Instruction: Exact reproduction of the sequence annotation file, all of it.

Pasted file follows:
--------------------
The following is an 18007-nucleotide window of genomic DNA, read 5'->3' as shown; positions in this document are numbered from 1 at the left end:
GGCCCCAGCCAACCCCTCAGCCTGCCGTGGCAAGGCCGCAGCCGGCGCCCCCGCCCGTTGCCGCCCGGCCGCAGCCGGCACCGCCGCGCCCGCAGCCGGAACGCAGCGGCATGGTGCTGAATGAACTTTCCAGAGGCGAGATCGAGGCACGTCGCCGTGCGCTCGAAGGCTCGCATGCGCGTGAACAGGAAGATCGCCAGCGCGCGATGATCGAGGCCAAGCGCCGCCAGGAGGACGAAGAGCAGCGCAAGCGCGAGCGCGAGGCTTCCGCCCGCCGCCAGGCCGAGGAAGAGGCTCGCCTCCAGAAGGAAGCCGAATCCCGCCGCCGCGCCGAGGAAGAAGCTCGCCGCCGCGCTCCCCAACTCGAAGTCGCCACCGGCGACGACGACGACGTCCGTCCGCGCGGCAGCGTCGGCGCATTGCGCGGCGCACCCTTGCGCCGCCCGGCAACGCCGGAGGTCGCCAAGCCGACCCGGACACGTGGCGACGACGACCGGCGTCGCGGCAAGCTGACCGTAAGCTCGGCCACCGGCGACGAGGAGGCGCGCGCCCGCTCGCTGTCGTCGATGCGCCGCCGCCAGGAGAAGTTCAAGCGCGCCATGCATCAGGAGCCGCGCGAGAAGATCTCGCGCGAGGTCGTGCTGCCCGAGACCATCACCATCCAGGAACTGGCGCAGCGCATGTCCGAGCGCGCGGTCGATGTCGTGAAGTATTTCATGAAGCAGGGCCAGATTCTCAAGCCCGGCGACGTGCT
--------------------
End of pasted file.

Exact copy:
The following is an 18007-nucleotide window of genomic DNA, read 5'->3' as shown; positions in this document are numbered from 1 at the left end:
GGCCCCAGCCAACCCCTCAGCCTGCCGTGGCAAGGCCGCAGCCGGCGCCCCCGCCCGTTGCCGCCCGGCCGCAGCCGGCACCGCCGCGCCCGCAGCCGGAACGCAGCGGCATGGTGCTGAATGAACTTTCCAGAGGCGAGATCGAGGCACGTCGCCGTGCGCTCGAAGGCTCGCATGCGCGTGAACAGGAAGATCGCCAGCGCGCGATGATCGAGGCCAAGCGCCGCCAGGAGGACGAAGAGCAGCGCAAGCGCGAGCGCGAGGCTTCCGCCCGCCGCCAGGCCGAGGAAGAGGCTCGCCTCCAGAAGGAAGCCGAATCCCGCCGCCGCGCCGAGGAAGAAGCTCGCCGCCGCGCTCCCCAACTCGAAGTCGCCACCGGCGACGACGACGACGTCCGTCCGCGCGGCAGCGTCGGCGCATTGCGCGGCGCACCCTTGCGCCGCCCGGCAACGCCGGAGGTCGCCAAGCCGACCCGGACACGTGGCGACGACGACCGGCGTCGCGGCAAGCTGACCGTAAGCTCGGCCACCGGCGACGAGGAGGCGCGCGCCCGCTCGCTGTCGTCGATGCGCCGCCGCCAGGAGAAGTTCAAGCGCGCCATGCATCAGGAGCCGCGCGAGAAGATCTCGCGCGAGGTCGTGCTGCCCGAGACCATCACCATCCAGGAACTGGCGCAGCGCATGTCCGAGCGCGCGGTCGATGTCGTGAAGTATTTCATGAAGCAGGGCCAGATTCTCAAGCCCGGCGACGTGCT